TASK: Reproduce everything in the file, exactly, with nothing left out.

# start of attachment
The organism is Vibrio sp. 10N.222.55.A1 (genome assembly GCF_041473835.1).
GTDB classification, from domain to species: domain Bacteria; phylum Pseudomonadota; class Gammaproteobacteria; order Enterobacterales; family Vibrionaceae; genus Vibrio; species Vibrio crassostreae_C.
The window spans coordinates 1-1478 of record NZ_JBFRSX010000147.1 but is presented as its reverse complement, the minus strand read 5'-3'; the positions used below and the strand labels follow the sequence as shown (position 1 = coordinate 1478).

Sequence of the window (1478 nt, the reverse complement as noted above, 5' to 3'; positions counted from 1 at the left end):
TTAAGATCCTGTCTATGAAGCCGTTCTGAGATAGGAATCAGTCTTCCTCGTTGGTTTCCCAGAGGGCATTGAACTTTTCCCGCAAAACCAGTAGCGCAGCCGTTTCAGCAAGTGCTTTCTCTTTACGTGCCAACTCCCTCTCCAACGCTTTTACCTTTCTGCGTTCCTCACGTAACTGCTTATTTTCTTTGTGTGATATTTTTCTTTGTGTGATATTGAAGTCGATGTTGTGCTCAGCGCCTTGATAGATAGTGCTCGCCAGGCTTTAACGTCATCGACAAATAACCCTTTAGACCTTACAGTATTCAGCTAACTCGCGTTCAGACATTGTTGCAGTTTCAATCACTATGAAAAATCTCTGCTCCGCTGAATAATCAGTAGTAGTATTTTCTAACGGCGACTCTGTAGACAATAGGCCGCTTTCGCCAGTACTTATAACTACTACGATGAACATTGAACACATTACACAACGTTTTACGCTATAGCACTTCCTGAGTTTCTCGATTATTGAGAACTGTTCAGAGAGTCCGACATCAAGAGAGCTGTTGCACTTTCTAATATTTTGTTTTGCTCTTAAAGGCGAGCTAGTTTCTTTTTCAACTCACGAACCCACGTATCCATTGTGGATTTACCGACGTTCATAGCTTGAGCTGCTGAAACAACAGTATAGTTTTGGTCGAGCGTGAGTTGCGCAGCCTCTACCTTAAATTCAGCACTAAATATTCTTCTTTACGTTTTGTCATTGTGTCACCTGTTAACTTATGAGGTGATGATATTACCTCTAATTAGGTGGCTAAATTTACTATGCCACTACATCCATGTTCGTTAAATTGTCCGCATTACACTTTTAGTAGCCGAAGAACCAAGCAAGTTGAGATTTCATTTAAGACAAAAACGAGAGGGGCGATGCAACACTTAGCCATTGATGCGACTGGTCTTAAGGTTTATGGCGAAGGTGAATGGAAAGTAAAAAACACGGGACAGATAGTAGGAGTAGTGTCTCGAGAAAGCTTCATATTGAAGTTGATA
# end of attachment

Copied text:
The organism is Vibrio sp. 10N.222.55.A1 (genome assembly GCF_041473835.1).
GTDB classification, from domain to species: domain Bacteria; phylum Pseudomonadota; class Gammaproteobacteria; order Enterobacterales; family Vibrionaceae; genus Vibrio; species Vibrio crassostreae_C.
The window spans coordinates 1-1478 of record NZ_JBFRSX010000147.1 but is presented as its reverse complement, the minus strand read 5'-3'; the positions used below and the strand labels follow the sequence as shown (position 1 = coordinate 1478).

Sequence of the window (1478 nt, the reverse complement as noted above, 5' to 3'; positions counted from 1 at the left end):
TTAAGATCCTGTCTATGAAGCCGTTCTGAGATAGGAATCAGTCTTCCTCGTTGGTTTCCCAGAGGGCATTGAACTTTTCCCGCAAAACCAGTAGCGCAGCCGTTTCAGCAAGTGCTTTCTCTTTACGTGCCAACTCCCTCTCCAACGCTTTTACCTTTCTGCGTTCCTCACGTAACTGCTTATTTTCTTTGTGTGATATTTTTCTTTGTGTGATATTGAAGTCGATGTTGTGCTCAGCGCCTTGATAGATAGTGCTCGCCAGGCTTTAACGTCATCGACAAATAACCCTTTAGACCTTACAGTATTCAGCTAACTCGCGTTCAGACATTGTTGCAGTTTCAATCACTATGAAAAATCTCTGCTCCGCTGAATAATCAGTAGTAGTATTTTCTAACGGCGACTCTGTAGACAATAGGCCGCTTTCGCCAGTACTTATAACTACTACGATGAACATTGAACACATTACACAACGTTTTACGCTATAGCACTTCCTGAGTTTCTCGATTATTGAGAACTGTTCAGAGAGTCCGACATCAAGAGAGCTGTTGCACTTTCTAATATTTTGTTTTGCTCTTAAAGGCGAGCTAGTTTCTTTTTCAACTCACGAACCCACGTATCCATTGTGGATTTACCGACGTTCATAGCTTGAGCTGCTGAAACAACAGTATAGTTTTGGTCGAGCGTGAGTTGCGCAGCCTCTACCTTAAATTCAGCACTAAATATTCTTCTTTACGTTTTGTCATTGTGTCACCTGTTAACTTATGAGGTGATGATATTACCTCTAATTAGGTGGCTAAATTTACTATGCCACTACATCCATGTTCGTTAAATTGTCCGCATTACACTTTTAGTAGCCGAAGAACCAAGCAAGTTGAGATTTCATTTAAGACAAAAACGAGAGGGGCGATGCAACACTTAGCCATTGATGCGACTGGTCTTAAGGTTTATGGCGAAGGTGAATGGAAAGTAAAAAACACGGGACAGATAGTAGGAGTAGTGTCTCGAGAAAGCTTCATATTGAAGTTGATA